What that means is our laboratory itself has to be up to speed to be able to run those samples, and the providers have to know that we have the capability to do it. Some of the providers are actually using private laboratories right now. So, again, there's a lag period between now and when we're going to see an increase in the children that are being screened. Right now it's been about 300,000 last year. There are 500,000, closer to 550,000 children between six months and six years in New York City, and that's based on U.S. census data.
REW: Dan, you touched on the fact that it may not be as widespread as some people think. What does everyone really think? How pervasive is the problem? I know there is Local Law 1, which was supposed to take care of this problem.
Margulies: "Widespread" is one of those terms. Anywhere you're dealing with a health problem, one damaged child is too many, so you have to start from that premise. But the number, as Diana said, of children who are identified as lead-poisoned under the old standard last year in the city was around 650. Because the 300,000-plus tests that they did were in the lead belts and neighborhoods where you're most likely to find it, there were probably a few more, but not proportionately more in the 200,000 or so children who weren't tested. You can expect under the new CDC guidelines, depending upon whose estimate you believe, up to 10 as many children will be considered poisoned, which I guess could bring your totals citywide to 7,000 or 8,000. You should understand that the absolute number under the old standard had been declining because of reduced lead in the environment, reduced lead in gasoline, the fact that it's not used any longer in paint. Once a new baseline is established under the new diagnostic standard, that will decline because of the reduced environmental lead. But those are the gross numbers we're talking about. Again, you have to think in terms of gross numbers. One is too many.
Gilbert: But in terms of the term "widespread," I think it's important to note how much lead is in our environment. CDC estimates 3 million tons of lead paint throughout the United States, 5 million metric tons of lead is in our environment, in our soil, as a result of leaded gasoline. You look at the P.S. 3 situation in Greenwich Village. The highest level of lead was found in an exterior window sill.
So I think if there's any good news in this issue, it is some of the language in Title X that was signed by President Bush in October, which basically, for the first time since '88 - everybody's been talking about: "You find lead, you've got to abate it; you've got to get rid of it" - now what we' re talking about is lead hazards. What we're finally whittling down is the fact, and the acceptance of the fact, that although lead paint may be the biggest source of lead-poisoned children, lead dust is the pathway that gets from the paint into a child's body.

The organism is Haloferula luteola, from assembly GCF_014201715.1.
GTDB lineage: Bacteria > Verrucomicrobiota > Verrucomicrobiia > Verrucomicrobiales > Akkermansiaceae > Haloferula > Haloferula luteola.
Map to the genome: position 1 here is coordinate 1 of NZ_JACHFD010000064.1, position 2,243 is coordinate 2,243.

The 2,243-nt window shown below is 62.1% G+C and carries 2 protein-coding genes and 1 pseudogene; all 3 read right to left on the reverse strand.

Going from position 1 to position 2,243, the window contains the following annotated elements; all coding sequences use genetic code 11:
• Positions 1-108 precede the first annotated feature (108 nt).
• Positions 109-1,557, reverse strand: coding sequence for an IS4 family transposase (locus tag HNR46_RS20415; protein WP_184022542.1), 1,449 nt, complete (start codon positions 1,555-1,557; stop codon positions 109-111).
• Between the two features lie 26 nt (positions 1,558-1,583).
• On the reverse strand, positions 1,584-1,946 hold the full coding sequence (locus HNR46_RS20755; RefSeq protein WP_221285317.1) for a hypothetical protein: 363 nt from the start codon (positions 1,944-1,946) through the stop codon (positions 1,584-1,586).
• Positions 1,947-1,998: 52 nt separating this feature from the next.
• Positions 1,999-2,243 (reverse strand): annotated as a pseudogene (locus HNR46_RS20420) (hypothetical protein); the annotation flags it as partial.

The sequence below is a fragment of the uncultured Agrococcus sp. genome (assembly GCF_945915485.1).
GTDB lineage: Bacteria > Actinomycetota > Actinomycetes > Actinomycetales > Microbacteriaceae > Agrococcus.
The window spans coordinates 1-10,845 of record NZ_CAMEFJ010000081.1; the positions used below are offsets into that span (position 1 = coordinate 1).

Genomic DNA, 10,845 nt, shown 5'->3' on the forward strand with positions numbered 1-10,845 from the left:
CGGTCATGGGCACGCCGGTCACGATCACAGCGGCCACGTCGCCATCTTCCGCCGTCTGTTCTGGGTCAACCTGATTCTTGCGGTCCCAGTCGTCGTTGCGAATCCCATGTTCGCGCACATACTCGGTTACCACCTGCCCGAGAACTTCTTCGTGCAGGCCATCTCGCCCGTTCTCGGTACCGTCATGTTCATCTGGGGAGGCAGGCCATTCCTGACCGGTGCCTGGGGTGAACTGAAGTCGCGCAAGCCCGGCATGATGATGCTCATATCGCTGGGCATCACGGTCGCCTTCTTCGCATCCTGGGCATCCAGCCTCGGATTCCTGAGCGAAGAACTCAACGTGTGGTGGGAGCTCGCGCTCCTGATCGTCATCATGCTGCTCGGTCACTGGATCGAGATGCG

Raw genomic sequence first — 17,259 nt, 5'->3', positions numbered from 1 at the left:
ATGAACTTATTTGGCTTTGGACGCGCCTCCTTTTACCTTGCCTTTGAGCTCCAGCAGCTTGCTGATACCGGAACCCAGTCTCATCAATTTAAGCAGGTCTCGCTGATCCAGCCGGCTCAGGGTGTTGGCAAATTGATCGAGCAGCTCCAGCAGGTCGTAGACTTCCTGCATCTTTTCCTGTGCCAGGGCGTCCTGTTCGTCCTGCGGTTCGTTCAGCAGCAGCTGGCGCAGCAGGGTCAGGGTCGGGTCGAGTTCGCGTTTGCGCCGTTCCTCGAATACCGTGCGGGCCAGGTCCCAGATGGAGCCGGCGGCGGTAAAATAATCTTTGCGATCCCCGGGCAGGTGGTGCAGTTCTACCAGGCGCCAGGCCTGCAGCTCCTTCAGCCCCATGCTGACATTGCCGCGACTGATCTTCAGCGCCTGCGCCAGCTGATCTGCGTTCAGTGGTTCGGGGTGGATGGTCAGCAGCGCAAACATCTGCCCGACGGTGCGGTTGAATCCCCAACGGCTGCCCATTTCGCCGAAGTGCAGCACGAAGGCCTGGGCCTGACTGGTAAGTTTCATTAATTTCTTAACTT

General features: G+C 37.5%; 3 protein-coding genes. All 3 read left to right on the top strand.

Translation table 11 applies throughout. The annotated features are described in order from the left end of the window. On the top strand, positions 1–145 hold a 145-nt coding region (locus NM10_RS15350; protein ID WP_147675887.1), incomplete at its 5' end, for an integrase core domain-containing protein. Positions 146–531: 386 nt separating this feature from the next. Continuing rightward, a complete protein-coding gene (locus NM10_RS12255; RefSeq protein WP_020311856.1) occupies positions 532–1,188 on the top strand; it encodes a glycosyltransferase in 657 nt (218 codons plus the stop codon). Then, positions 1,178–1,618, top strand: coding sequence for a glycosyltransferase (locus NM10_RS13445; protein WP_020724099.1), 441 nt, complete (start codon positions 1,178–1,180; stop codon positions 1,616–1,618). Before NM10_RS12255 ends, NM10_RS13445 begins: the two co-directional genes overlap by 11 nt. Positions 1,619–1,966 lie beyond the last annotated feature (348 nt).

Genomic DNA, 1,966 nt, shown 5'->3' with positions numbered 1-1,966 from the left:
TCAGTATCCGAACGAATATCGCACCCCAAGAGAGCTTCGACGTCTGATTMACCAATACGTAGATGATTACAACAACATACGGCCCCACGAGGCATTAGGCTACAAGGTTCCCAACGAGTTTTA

I think that one of the things that has to happen, and I think is occurring, .I don't know if it's happening so much in New York, but it's happening elsewhere, at least on a national level, you've got health care advocates and housing advocates coming together to try to solve the problem, understanding that we just can't have a situation that says if you find lead, full abatement, because what will happen is what happened in Baltimore, where you had widespread abandonment.
What has to happen is an acknowledgement that all of us have lived with lead paint. The fall of Rome was caused by lead poisoning because they weren't using ceramic that was fired properly. So all of us have been exposed to lead paint in our lives. One of the doctors on the mayor's commission was asked the very question, "You've been exposed to lead paint your whole life. How has it impacted you?" And he said, "Well, maybe I'd be teaching at Princeton instead of Mount Sinai."
So what I think is happening is people are acknowledging that what we're looking at is children. And all of us, as children, were exposed to lead. All of our intelligence has been impacted as a result of that. But children who are on borderline intelligence, if they are lead-poisoned, it really could mean the difference between being able to go to a vocational school and land a solid job or not being able to hold down a job because they couldn't receive the proper education.
So I think the good news is that we're focusing in on what the actual problem is. My big concern is that there are a lot of holes in that as we go along. The issue of liability insurance. I mean, the fact that every single major insurance company in the state of New York has at least applied for, if not received, an exemption, an exclusion from their liability policies, and those that haven't certainly are contemplating doing that.
So the issue really has to be identifying the problem areas, going after those problem areas, going after those problem apartments, and doing whatever we can to solve that problem in a cost-effective way that, as Dan said, doesn't give us this overreaction like we had with asbestos. Because let's understand. Asbestos basically was in our boiler rooms. Lead paint is in our bedrooms. It's a totally different situation in terms of the magnitude of where it exists in buildings.